Evolving Hadar neighborhood became a destination for new immigrants and boasts the most colorful population in the city
When talking about a melting pot, one usually refers to a large group of heterogeneous people who after a while become a homogenous, unified group. In this respect, with the wide variety of populations living there, Hadar is not a melting pot: the different and diverse groups that compose the neighborhood maintain their uniqueness, despite and because of the constant interaction between them.
Yaacov Broder, Director of Hadar Community Center for the municipality, expands: "There are many new immigrants in the neighborhood, which has become a destination for new olim. Currently there are 55 new residents who came from English-speaking countries and 18 more who arrived a year ago, after eighteen years without Dror Habonim aliyah from Spanish-speaking countries, who chose Hadar as their destination. Today there is an amazing scene of young people here.
"One of the unique phenomena are the Urban Kibbutzim, where all the money goes into a common pot and the members conduct kibbutz life in the city. The biggest urban kibbutz in Israel is located in Hadar; all its members are graduates of the Hanoar Haoved Vehalomed, a group of one hundred members—the oldest of which are 37—and 30 children. It started in February 2006, with 13 people. We also have a Hamahanot Haolim kibbutz, two smaller ones of Hashomer Hatzair, a large group of graduates of the students' village who remained here, fifty graduates of the Rabin preparatory program, etc.
"In General, Hadar became a very young neighborhood, mostly in its southern part. Currently we are working on reviving Hadar's northern part. The market area is teeming with new restaurants, a brewery, shops, and new blood. Hadar is quarter of forty-thousand inhabitants, and we want to turn it into a recreation area, to attract people to live here. Our vision is that it will be an attractive neighborhood for young families. And it will happen.
"Our contact is firstly with the residents, new and senior ones, but we are also in touch with all kinds of funds abroad, that help us in many activities. In the beginning, we were those who made sure the people would come here. For example, the first group founded here was the Dror Israel urban kibbutz. When I started working here six guys approached me to say they want to establish an urban kibbutz; they explained to me what it was, I really liked the idea, and said let's do it. I got them a small donation from abroad, to help them along, we hired a whole floor for them, the owner arranged the place, and by now, they have formed another kibbutz in western Haifa.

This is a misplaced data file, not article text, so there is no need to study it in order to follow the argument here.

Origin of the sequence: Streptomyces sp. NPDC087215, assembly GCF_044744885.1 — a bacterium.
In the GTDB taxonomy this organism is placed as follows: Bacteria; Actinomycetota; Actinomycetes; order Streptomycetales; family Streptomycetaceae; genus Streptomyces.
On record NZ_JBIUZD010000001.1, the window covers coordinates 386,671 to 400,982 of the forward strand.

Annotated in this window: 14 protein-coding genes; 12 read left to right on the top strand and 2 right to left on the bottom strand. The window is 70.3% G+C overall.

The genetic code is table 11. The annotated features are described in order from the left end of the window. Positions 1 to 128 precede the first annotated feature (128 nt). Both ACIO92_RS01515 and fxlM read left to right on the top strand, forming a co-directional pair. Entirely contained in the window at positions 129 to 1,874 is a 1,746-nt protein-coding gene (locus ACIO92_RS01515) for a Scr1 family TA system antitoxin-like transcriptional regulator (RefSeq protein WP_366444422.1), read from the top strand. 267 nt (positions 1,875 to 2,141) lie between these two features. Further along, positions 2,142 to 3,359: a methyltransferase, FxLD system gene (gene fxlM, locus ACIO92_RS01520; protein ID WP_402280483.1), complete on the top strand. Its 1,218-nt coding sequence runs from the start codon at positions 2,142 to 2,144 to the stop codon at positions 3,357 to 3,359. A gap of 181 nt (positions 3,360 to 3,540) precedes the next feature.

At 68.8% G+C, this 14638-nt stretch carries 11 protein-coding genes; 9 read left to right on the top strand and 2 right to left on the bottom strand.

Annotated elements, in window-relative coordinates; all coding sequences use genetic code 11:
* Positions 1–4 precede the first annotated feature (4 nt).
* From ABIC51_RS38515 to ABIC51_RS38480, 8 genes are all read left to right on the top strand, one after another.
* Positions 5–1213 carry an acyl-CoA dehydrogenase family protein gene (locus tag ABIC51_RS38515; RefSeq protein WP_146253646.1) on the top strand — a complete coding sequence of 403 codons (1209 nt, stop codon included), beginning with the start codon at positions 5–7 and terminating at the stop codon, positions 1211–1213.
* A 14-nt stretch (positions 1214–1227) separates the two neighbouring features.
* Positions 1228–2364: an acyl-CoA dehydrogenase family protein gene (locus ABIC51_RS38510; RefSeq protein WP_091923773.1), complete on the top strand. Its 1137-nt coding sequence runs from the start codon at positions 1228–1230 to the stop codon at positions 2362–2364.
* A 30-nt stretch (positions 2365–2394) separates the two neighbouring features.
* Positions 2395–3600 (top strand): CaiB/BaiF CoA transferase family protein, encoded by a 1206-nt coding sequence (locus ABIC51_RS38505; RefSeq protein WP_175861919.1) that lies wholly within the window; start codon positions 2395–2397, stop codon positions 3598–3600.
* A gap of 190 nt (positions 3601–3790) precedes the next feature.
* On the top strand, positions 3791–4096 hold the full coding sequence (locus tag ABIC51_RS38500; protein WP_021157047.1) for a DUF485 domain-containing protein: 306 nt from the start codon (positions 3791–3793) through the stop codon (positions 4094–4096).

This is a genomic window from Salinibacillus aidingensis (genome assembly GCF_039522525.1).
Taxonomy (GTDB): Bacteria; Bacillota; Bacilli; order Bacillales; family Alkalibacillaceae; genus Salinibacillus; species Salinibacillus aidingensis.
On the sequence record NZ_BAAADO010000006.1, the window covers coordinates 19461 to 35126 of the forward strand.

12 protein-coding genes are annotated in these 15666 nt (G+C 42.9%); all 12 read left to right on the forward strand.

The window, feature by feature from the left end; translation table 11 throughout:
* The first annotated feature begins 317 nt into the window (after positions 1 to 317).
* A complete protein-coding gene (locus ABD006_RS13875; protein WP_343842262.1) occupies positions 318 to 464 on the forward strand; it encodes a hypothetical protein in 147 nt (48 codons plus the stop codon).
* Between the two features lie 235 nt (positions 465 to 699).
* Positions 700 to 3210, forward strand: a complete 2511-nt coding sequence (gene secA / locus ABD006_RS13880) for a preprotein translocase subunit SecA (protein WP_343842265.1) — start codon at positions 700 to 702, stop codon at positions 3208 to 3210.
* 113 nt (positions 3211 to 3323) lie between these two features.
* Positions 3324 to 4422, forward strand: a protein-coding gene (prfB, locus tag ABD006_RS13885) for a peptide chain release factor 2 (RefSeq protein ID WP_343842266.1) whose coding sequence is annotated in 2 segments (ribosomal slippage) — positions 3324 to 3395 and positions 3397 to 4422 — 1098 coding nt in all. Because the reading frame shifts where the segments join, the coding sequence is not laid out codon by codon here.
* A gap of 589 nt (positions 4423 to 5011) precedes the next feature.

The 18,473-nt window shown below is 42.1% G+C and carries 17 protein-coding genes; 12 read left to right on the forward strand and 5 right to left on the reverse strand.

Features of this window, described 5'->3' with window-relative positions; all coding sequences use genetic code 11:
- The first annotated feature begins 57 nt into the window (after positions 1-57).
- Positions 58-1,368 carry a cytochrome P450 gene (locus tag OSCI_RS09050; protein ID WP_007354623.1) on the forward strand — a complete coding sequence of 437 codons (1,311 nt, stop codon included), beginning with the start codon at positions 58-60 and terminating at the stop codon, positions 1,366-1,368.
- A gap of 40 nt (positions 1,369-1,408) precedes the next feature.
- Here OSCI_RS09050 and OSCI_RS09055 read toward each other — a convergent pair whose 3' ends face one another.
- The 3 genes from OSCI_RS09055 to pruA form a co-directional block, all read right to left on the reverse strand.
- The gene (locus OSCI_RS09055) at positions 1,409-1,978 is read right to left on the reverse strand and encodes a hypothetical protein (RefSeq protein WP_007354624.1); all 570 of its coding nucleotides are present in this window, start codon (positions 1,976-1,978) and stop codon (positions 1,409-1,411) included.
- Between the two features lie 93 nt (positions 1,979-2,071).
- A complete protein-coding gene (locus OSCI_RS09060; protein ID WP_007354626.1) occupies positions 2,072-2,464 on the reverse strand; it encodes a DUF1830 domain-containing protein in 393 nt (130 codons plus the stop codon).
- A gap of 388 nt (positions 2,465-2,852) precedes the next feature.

"In 2006, after the war, we established a students' village in collaboration with Haifa University; by now, the Technion and WIZO joined it. After that, a Nahal Kippot Srugot unit arrived here; all sorts of groups who heard something was going on came and stayed; we have established a group of graduate academics who live here and work for the neighborhood's betterment. Today we have the largest collection in Israel of organized communities, the so-called Mission Communities. We provide the model for how to make a change in a neighborhood with such mission communities.
"The most beautiful part of the story is that all those teams collaborate with each other. All are ideologically driven, but they sit and study together; they may not agree, but they continue to be friends and support each other. Tolerance is the main characteristic of this neighborhood. In fact, this year we received the President's Unity Award. I think we are the only ones who have received the award without it being their original intention: we deal supposedly with urban renewal, not with coalescing population groups.
"Hadar has a very active neighborhood council. In fact, this is the only neighborhood that conducts regular meetings with the Mayor every four months. The council has Arab members, new immigrants, secular and religious people, and young community members who initiating the establishment of the council, who all sit together and represent the interests of all various sectors. I wish we could export what we have here to the whole country, this incredible mutual responsibility."